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Re: A Problem?

Postby Sanghamitta » Thu Feb 18, 2010 9:52 am

So, Collective, what do YOU think ?
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Re: A Problem?

Postby effort » Thu Feb 18, 2010 11:41 am

i think that i read somewhere your counter starts from zero after the great big ban, after that god born then celestial beings... so even if you are stream enterer and your time is up( because of the big bang ) you have to start from zero. maybe my understanding from the text is this not what was in that!!

i just can say : 'know that there is almost no way out, just act in the way that you dont know it! or its a joke or dont care!!'

sure the paths helps to live more peaceful but there is no guaranty about the next.
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Re: A Problem?

Postby Collective » Sun Feb 21, 2010 6:26 pm

Sanghamitta wrote:So, Collective, what do YOU think ?

I think very similalry to what another poster said; mainly that what's crucially important to me right now is 'getting' there - where 'there' is, is utterly unimportant right now. And may always be.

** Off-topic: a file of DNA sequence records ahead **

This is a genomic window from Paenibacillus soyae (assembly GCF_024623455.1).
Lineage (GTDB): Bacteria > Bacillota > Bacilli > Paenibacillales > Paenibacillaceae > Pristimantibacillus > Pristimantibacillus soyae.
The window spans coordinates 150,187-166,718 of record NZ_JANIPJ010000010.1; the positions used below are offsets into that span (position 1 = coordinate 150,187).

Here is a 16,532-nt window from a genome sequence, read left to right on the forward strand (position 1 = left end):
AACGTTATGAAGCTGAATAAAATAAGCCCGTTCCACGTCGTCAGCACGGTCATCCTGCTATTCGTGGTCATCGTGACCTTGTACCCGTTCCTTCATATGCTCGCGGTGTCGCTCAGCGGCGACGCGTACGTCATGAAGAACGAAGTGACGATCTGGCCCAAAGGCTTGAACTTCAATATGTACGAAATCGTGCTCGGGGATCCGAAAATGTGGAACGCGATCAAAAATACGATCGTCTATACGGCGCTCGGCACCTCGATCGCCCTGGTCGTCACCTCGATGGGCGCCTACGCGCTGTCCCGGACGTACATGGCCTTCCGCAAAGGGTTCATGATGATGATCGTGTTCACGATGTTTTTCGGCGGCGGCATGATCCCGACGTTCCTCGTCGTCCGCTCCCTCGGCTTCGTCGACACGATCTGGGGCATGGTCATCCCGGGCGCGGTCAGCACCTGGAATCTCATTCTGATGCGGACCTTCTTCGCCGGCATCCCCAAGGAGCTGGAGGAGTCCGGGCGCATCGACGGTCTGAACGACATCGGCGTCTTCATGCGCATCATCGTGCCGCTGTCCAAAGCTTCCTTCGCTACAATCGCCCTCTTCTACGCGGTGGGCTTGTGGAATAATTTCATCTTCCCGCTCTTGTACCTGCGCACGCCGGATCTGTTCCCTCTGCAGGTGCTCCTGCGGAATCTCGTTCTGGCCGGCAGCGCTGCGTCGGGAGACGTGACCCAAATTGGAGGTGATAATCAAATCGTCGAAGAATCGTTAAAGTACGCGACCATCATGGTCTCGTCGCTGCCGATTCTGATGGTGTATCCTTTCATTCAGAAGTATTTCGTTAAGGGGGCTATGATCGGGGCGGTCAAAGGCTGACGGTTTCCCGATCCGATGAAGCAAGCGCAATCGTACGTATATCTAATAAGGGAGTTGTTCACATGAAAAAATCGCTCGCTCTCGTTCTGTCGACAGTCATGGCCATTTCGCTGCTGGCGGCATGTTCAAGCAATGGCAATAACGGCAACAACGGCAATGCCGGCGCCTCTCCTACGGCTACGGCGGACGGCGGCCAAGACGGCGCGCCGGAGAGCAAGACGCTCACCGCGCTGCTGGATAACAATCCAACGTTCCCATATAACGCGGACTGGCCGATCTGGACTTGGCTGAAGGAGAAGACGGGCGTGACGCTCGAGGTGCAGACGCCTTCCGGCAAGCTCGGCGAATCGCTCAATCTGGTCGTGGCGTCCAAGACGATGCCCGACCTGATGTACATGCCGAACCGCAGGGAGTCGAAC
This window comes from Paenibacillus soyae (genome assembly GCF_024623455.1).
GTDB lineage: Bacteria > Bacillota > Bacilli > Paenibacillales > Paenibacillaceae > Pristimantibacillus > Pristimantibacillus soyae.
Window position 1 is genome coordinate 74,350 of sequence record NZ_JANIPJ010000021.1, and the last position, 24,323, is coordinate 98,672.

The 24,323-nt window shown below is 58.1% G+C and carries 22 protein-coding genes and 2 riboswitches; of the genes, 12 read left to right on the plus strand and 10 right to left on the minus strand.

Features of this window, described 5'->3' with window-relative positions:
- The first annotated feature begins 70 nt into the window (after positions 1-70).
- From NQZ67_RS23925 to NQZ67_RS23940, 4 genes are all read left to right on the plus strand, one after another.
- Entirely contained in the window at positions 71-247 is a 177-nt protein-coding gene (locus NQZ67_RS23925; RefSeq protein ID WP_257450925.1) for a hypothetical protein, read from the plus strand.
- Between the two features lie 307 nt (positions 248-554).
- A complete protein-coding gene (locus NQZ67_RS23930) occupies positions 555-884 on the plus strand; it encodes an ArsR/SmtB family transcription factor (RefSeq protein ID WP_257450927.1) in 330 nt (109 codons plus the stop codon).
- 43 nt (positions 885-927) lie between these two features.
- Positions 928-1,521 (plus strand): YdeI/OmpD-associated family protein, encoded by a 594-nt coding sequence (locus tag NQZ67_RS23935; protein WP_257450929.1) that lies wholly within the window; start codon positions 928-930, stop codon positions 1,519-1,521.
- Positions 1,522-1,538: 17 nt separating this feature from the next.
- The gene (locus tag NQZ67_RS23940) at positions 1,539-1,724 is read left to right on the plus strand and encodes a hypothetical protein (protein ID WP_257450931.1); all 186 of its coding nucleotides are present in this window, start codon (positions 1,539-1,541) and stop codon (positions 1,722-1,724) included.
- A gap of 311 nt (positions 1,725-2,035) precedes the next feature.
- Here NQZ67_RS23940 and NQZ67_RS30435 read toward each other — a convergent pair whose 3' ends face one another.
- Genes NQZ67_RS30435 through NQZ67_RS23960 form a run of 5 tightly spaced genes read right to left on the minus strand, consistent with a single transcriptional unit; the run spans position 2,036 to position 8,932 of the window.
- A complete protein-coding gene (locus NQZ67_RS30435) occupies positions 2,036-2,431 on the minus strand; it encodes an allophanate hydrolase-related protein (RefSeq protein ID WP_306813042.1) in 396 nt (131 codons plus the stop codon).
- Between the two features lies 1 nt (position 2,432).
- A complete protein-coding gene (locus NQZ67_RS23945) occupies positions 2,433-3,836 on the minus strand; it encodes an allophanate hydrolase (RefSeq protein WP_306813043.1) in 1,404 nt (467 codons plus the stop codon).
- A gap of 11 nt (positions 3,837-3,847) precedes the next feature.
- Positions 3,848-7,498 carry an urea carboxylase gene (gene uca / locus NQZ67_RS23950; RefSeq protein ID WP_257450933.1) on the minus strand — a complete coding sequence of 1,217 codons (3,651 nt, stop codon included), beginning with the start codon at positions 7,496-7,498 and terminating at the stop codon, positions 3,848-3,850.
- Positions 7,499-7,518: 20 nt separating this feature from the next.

It's about the journey not the destination.

Thanks all for your input :)
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Re: A Problem?

Postby ground » Mon Feb 22, 2010 6:24 am

Collective wrote:What do you think?



Collective wrote:Found this interesting:

[i]"As a former Buddhist I have come upon a fundamental fallacy that no Buddhist (including several high Tibetan Lamas) have never been able to answer. There are a few facts that one has to confront first.